Benton summarized this and other molecular studies as implying that paleognaths should have arisen 110 to 120 million years ago in the Early Cretaceous. He points out, that there is no fossil record until 70 million years ago, leaving a 45 million year gap, he asks whether the paleognath fossils will be found one day, or whether the estimated rates of molecular evolution are too slow, that bird evolution accelerated during an adaptive radiation after the Cretaceous–Paleogene boundary. Other authors questioned the monophyly of the Palaeognathae on various grounds, suggesting that they could be a hodgepodge of unrelated birds that have come to be grouped together because they are coincidentally flightless. Unrelated birds might have developed ratite-like anatomies multiple times around the world through convergent evolution. McDowell asserted that the similarities in the palate anatomy of paleognathes might be neoteny, or retained embryonic features, he noted that there were other feature of the skull, such as the retention of sutures into adulthood, that were like those of juvenile birds.
Thus the characteristic palate was a frozen stage that many carinate bird embryos passed through during development. The retention of early developmental stages may have been a mechanism by which various birds became flightless and came to look similar to one another. Hope reviewed all known bird fossils from the Mesozoic looking for evidence of the origin of the evolutionary radiation of the Neornithes; that radiation would signal that the paleognaths had diverged. She notes five Early Cretaceous taxa, she finds that none of them can be assigned as such. However, she does find evidence that the Neognathae and, therefore the Palaeognathae had diverged no than the Early Campanian age of the Cretaceous period. Vegavis is a fossil bird from the Albian period of Early Cretaceous Antarctica. Vegavis is most related to true ducks; because all phylogenetic analyses predict that ducks diverged after paleognathes, this is evidence that paleognathes had arisen well before that time. An exceptionally preserved specimen of the extinct flying paleognathe Lithornis was published by Leonard et al. in 2005.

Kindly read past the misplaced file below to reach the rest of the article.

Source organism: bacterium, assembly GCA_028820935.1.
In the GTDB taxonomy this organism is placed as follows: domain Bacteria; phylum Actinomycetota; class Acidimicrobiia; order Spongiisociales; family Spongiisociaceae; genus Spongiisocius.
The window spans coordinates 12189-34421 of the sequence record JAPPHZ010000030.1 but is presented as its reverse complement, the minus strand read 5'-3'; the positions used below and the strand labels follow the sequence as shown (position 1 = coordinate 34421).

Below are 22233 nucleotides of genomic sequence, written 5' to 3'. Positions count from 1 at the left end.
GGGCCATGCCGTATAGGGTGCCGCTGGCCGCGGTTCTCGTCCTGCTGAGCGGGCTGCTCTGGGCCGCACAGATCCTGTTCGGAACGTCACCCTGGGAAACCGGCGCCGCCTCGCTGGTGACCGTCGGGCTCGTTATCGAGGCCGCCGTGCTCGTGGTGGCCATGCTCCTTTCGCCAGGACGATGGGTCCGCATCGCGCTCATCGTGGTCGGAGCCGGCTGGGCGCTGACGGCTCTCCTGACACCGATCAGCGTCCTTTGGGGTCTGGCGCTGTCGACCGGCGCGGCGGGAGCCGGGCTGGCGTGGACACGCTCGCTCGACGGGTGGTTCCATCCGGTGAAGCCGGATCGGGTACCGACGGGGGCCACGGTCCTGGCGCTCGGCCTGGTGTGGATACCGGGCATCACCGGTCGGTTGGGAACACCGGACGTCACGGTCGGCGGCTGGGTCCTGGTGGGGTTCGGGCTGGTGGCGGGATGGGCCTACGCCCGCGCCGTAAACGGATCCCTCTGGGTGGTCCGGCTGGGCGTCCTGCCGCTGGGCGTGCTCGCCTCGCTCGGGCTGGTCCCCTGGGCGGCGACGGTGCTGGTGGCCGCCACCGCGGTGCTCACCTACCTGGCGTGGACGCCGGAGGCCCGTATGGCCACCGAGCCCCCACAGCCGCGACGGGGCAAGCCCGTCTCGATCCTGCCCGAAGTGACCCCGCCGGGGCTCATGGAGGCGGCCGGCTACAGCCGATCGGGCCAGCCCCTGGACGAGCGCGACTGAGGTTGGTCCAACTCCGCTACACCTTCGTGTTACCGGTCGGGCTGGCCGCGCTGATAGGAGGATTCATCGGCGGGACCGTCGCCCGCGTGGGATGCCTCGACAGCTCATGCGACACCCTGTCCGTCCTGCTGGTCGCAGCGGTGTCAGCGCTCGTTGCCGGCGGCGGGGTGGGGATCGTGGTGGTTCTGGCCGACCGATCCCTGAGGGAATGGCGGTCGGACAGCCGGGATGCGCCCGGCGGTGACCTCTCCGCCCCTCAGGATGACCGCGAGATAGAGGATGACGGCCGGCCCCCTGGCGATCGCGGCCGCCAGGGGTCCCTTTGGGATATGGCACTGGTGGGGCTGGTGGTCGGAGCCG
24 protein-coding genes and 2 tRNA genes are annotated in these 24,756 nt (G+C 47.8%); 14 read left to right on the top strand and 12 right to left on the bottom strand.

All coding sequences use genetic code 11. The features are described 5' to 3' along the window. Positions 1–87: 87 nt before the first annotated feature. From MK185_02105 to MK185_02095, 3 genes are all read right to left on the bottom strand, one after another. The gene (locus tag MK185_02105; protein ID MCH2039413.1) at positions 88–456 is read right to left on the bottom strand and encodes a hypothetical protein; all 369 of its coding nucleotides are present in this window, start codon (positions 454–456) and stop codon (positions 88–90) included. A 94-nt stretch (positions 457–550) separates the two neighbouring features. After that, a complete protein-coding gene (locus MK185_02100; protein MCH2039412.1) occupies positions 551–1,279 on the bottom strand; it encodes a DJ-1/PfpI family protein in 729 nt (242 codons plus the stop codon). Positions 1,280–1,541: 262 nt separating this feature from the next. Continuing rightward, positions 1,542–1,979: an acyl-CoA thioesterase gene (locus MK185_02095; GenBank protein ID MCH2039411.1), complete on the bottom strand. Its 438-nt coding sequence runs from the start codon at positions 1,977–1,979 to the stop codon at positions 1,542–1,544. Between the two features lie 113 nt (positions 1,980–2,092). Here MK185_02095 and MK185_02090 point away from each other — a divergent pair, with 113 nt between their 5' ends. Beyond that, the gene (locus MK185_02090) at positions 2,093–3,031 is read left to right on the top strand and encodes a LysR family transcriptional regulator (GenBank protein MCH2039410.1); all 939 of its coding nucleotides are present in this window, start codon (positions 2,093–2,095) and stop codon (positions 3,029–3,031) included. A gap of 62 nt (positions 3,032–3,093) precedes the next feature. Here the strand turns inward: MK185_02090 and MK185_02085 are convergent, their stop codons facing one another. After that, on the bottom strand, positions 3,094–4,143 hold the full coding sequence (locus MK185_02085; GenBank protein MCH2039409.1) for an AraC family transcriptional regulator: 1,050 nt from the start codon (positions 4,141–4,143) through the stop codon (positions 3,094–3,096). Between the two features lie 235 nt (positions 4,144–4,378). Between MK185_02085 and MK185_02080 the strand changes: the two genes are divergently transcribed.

It is an articulated and nearly complete fossil from the early Eocene of Denmark, thought to have the best preserved lithornithiform skull found. The authors concluded that Lithornis was a close sister taxon to tinamous, rather than ostriches, that the lithorniforms + tinamous were the most basal paleognaths, they concluded that all ratites, were monophyletic, descending from one common ancestor that became flightless. They interpret the paleognath-like Limenavis, from Early Cretaceous Patagonia, as possible evidence of a Cretaceous and monophyletic origin for paleognathes. An ambitious genomic analysis of the living birds was performed in 2007, it contradicted Leonard et al.. It found that tinamous are not primitive among the most advanced; this requires multiple events of flightlessness within the paleognathes and refutes the Gondwana vicariance hypothesis. The st
The Cambrian Period was the first geological period of the Paleozoic Era, of the Phanerozoic Eon. The Cambrian lasted 55.6 million years from the end of the preceding Ediacaran Period 541 million years ago to the beginning of the Ordovician Period 485.4 mya. Its subdivisions, its base, are somewhat in flux; the period was established by Adam Sedgwick, who named it after Cambria, the Latin name of Wales, where Britain's Cambrian rocks are best exposed. The Cambrian is unique in its unusually high proportion of lagerstätte sedimentary deposits, sites of exceptional preservation where "soft" parts of organisms are preserved as well as their more resistant shells; as a result, our understanding of the Cambrian biology surpasses that of some periods. The Cambrian marked a profound change in life on Earth. Complex, multicellular organisms became more common in the millions of years preceding the Cambrian, but it was not until this period that mineralized—hence fossilized—organisms became common; the rapid diversification of life forms in the Cambrian, known as the Cambrian explosion, produced the first representatives of all modern animal phyla.